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The Daily Wildcat

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The Daily Wildcat

The Daily Wildcat

 

    What I wish I had known my first year

    For the first time in your life, you have complete freedom. You’re reading this at orientation thinking, “Yes, I do!” You don’t. You won’t until your parents drive away after moving you in. Only then are you 100 percent without supervision and without anyone to answer to. Don’t screw it up.

    Most of your professors don’t care if you attend class. There could be 1,000 students in some of your lectures, so you can totally ditch. Awesome, right? They also don’t care if you fail the quizzes, miss an important announcement or ultimately fail the class. Professors won’t bump your grade up because you need a “B” to qualify for your major. You have to care about your own education so don’t use your freedom to be an idiot.

    If you’re from out of town, heads up on the weather: It gets cold in the winter. Arizona is not 80 degrees all the time. Also, if it’s cold outside, then all the UA buildings will be sweltering hot inside. If it’s hot outside, then the buildings will be ice cold inside.

    Lastly, senioritis is not just for seniors. Halfway through every semester of college you will lose all motivation to do anything. There’s no countering it, so make sure you do your best on every single assignment at the beginning of the year. It’s easier to maintain a “B” than try and scramble for a “C.”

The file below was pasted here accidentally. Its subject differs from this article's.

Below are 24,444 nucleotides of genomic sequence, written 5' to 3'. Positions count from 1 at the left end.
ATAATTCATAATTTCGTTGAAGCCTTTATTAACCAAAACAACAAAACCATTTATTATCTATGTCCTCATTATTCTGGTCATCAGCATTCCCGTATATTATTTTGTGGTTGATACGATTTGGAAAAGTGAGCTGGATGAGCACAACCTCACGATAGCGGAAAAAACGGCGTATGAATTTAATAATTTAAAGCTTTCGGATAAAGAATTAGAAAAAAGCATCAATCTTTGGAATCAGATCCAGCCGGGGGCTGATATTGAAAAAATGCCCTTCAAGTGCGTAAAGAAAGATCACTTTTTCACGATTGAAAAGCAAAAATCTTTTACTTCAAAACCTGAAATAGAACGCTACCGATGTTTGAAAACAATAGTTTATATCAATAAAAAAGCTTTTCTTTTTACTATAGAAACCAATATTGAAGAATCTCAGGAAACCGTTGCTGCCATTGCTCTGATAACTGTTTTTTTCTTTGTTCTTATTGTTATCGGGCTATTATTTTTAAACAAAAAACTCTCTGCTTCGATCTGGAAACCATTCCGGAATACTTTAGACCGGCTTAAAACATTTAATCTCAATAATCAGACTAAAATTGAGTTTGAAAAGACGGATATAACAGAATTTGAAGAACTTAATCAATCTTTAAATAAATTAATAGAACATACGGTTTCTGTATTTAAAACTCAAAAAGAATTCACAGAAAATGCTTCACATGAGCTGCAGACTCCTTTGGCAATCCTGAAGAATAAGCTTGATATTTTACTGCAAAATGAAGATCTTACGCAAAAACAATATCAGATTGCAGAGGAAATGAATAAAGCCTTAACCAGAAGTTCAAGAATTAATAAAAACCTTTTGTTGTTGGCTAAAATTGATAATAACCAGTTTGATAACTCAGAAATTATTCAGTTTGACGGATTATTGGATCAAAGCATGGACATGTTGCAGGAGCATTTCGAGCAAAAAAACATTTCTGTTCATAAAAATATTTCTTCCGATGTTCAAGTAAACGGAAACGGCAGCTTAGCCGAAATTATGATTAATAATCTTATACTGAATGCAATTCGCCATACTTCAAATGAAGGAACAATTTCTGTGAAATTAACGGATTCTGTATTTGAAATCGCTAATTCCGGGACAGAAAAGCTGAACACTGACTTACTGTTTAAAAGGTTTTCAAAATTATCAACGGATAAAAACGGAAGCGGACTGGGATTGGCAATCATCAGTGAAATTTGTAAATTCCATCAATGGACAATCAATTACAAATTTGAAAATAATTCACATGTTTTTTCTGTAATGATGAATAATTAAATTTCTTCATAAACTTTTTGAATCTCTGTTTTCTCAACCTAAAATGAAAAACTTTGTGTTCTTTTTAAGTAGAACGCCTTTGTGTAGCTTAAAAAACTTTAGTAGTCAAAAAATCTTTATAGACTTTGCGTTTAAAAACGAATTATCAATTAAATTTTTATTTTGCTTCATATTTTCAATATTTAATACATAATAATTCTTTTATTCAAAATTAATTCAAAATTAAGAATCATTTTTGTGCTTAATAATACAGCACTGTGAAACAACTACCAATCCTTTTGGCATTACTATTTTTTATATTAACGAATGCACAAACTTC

Michelle A. Monroe

    I was one of those kids that planned out their whole future. Once I figured out I was going to the UA, I knew that I was going to get a 4.0 and accept my place at a prestigious graduate school where I would get my master’s degree and work in the chemistry industry. Then when I got bored of that job, I would probably end up teaching. But my wife and two kids would support me through the decision.

    After I finished a week here, I realized that, well, things change … and pretty quickly. After that, I relied on my talents as a student, as well as my shortcomings. You may be like me and have your life planned out already, and you may follow through with your plan. But for me, things changed, and I just had to roll with the punches. Change is OK.

    Dan Desrochers

    However ambitious or overachieving you were in high school, do not do it freshman year.

    I took 21 units, which was seven classes, my first year at the UA. Although I survived (and finished out the year with a good grade point average), I would not recommend it.

    I wish I would have let loose my first year because the real work begins in the years that follow. There is something special about freshman year of college: It’s where students get to hang out in the dorms, run around campus doing crazy things and just enjoy that first year of independence.

    After that first year, it’s time to get a part-time job, pay rent and start applying for internships. I would definitely advise new students to keep their options open freshman year. Go to on-campus events, random club meetings, residence hall programs and the typical fraternity party or two. Those are all crucial parts of college that will not be around forever, and you won’t have the time to explore every avenue when you get into your 400-level classes and have jobs and internships. You are truly only a freshman once. Dwwon’t waste it.